In the current edition of Yachting Monthly (March 2017) you can find my article about sailing a Hanse 385 around the Summer Isles and down to Skye.
When my editor got in touch with me, asking me if I wanted to get myself up to Scotland to sail in October I thought two things;
- Hell no, Scotland is going to be freezing in October.
- I bet everybody in the office already turned this down because of #1.
But in the past three years I’ve learnt something very important about myself and that is, my first reaction is always no.
It’s not necessarily an external ‘no’. Almost always it’s an internal ‘no’ and an external, ‘ummmmmm…..sure.’
Bungee jumping: No. Well. Okay. Yes. Fine.
Skydiving: Yes but no but yes.
Sailing around the Atlantic: Yeeeaaahhhhh…..okay.
My mother used to tell me that I’d enjoy it once I got there. She was mostly referring to long walks in the rain or muddy cycle races but even so, she was usually right. Blow the cobwebs away, she’d say, stretch your eyeballs.
I’m not going to pretend that I didn’t secretly hope the Scotland trip would fall through but, in the end, I found myself on the shores of Loch Torridon being shown around a the beautiful and shiny Sula.
A big part of my reticence with regards to sailing in Scotland was that, when the email came through, I was in the Azores during the particularly toasty September of 2016. I had been sailing in the tropics for almost two years and had only just arrived in the subtropical islands. My memories of sailing in England came with frost around the edges, how would I survive sailing in north-west Scotland?
But, as usual, I enjoyed it once I got there.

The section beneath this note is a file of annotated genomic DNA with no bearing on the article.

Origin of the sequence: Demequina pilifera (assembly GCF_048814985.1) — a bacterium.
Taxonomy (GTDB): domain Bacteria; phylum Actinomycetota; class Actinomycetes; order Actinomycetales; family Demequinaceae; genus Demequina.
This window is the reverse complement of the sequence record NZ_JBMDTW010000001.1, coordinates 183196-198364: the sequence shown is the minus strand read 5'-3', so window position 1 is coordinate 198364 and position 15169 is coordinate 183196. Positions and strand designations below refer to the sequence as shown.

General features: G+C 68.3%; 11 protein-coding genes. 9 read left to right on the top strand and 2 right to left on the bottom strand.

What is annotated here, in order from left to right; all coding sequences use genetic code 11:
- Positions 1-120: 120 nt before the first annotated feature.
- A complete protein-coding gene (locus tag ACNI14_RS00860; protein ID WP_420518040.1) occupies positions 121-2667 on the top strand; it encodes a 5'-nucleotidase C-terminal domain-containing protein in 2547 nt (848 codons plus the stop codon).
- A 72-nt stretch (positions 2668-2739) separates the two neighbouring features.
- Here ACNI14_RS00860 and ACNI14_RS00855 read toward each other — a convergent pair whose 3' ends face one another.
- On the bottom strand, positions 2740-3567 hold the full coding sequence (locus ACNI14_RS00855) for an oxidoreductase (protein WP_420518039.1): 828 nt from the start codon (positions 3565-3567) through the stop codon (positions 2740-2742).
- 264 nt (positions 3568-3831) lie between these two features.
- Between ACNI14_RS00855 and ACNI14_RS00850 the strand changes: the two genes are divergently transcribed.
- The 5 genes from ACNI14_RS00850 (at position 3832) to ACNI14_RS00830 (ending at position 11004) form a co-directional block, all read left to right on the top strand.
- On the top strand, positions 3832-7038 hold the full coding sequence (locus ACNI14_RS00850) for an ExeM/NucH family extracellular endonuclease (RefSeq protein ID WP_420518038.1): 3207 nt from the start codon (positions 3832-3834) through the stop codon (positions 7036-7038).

In fact, it was as though Scotland had laid out the red carpet for me with seven straight days of pure sunshine, flat waters, pods of dolphins and anchorages filled with the curious snuffling of seals.
Sailing a modern yacht was a revelation as much as the glory of Scotland’s north-west coastline. For years I had been sailing in a 1974 boat with a couple of square metres of floor space inside. ‘Space’ was not a word I used in relation to my small, classically designed yacht.
But Sula was a different creature entirely and so easy to sail that, once again, I had to admit all of my doubts were imagined.
Sailing in Scotland was something I never thought I would do, maybe even more so than sailing to the Caribbean. However, there was nothing but sunshine, nothing but perfect breezes peeling off the land and nothing more than seabirds and sneezing seals.
You can read my feature of sailing in north-west Scotland in the March edition of Yachting Monthly, published now. Maybe it’ll even inspire you to take a little trip up north and discover the cruising grounds that hide in that craggy shoreline.